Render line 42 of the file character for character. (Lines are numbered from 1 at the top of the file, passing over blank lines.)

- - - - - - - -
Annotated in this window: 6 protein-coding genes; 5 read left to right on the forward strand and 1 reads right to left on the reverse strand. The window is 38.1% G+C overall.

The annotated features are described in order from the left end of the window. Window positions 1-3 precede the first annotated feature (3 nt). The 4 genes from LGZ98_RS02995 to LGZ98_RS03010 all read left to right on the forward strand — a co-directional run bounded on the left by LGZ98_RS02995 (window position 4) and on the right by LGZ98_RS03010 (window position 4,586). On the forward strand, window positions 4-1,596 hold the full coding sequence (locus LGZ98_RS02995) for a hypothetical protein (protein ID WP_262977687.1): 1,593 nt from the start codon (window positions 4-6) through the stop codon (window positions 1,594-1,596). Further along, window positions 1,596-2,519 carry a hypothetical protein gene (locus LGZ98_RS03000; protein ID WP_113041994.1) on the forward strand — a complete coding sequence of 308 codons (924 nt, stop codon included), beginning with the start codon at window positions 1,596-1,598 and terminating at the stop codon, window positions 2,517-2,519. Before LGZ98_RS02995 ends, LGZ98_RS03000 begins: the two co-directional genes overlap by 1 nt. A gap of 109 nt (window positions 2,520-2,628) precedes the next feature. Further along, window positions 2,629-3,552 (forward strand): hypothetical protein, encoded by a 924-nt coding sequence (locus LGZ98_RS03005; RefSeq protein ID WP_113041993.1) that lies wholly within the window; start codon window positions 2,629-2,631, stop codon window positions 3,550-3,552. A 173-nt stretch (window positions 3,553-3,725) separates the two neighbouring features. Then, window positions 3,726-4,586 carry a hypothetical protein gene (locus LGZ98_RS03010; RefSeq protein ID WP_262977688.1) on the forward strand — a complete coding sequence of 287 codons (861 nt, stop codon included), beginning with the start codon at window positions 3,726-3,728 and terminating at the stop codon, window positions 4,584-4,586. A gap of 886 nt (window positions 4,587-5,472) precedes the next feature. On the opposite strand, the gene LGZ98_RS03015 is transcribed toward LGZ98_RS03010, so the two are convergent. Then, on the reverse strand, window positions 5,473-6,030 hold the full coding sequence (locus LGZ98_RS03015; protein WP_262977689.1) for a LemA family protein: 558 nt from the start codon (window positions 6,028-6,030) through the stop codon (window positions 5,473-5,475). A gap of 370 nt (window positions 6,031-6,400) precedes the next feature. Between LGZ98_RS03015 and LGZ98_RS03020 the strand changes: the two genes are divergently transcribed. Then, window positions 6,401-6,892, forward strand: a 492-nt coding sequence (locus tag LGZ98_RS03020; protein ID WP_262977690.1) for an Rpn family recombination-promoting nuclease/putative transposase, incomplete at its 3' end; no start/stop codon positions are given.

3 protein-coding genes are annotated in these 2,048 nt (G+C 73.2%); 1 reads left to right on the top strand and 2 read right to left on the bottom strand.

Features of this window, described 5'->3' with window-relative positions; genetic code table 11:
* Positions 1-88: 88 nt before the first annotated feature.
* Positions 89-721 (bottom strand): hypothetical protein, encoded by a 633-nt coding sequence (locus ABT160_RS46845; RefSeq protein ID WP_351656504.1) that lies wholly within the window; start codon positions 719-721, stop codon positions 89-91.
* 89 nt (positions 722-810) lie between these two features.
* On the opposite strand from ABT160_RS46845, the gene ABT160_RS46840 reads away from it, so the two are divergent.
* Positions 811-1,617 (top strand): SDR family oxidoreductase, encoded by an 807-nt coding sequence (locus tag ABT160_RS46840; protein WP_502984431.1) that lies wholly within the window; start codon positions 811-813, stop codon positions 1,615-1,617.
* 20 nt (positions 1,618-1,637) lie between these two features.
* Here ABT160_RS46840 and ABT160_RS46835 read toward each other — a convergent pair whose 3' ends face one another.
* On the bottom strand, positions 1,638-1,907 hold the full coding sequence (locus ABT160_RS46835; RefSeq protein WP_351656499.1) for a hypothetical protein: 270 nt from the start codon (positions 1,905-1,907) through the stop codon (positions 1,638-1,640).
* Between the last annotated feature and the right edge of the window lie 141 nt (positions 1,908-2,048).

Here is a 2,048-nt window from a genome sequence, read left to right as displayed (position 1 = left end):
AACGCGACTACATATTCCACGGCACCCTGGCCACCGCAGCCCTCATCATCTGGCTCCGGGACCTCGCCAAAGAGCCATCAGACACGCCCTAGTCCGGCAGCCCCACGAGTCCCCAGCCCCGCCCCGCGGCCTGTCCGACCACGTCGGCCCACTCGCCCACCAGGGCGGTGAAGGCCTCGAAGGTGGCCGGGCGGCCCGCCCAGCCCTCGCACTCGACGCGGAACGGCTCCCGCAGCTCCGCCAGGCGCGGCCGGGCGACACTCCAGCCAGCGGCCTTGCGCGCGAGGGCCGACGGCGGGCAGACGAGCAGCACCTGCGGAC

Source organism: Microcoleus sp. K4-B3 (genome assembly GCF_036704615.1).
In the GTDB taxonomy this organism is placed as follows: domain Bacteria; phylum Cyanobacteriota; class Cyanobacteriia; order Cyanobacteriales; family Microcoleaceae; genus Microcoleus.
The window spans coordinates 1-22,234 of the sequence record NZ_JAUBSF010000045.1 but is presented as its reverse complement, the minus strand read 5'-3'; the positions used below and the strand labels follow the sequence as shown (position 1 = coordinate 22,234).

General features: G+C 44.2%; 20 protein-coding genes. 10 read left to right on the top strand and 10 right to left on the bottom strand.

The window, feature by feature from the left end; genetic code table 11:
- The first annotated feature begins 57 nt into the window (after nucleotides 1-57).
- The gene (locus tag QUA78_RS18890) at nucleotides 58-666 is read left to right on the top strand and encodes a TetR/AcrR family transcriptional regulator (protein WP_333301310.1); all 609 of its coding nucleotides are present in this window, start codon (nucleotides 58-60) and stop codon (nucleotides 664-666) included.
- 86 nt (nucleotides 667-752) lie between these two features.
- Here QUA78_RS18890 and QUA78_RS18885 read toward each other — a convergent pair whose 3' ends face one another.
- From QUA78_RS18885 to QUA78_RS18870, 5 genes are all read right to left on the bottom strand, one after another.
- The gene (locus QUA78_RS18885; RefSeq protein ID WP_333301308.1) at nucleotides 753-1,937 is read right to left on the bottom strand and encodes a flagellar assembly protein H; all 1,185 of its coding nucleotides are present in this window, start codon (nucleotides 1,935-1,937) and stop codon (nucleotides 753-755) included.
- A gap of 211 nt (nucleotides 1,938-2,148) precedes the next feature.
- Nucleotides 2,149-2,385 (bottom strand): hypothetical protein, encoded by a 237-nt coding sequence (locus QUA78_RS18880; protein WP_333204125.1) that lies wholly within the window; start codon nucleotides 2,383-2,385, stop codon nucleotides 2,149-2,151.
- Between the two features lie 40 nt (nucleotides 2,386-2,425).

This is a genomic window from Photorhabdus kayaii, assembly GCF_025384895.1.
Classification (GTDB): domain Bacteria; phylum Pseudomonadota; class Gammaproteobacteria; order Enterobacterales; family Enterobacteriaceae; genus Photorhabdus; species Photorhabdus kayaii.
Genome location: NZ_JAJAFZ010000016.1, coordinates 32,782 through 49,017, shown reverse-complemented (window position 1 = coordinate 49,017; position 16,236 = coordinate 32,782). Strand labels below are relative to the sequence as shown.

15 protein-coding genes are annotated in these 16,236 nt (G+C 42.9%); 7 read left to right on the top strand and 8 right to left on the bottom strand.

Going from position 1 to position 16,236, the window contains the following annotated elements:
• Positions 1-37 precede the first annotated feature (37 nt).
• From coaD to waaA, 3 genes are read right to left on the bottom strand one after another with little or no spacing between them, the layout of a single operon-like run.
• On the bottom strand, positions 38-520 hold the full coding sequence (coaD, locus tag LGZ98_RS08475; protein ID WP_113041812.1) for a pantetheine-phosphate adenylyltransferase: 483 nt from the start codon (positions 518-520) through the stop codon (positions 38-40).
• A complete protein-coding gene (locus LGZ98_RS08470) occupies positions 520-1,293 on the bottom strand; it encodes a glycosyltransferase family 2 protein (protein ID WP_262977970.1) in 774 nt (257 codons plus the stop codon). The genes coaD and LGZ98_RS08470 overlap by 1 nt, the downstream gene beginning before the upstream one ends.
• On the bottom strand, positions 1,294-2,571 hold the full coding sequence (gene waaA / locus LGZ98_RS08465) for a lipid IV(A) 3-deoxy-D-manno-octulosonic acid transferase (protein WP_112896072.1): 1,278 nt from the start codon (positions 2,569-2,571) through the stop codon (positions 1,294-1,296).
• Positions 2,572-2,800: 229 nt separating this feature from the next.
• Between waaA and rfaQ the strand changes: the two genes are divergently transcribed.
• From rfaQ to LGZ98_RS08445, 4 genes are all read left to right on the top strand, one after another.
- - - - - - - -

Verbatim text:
• From rfaQ to LGZ98_RS08445, 4 genes are all read left to right on the top strand, one after another.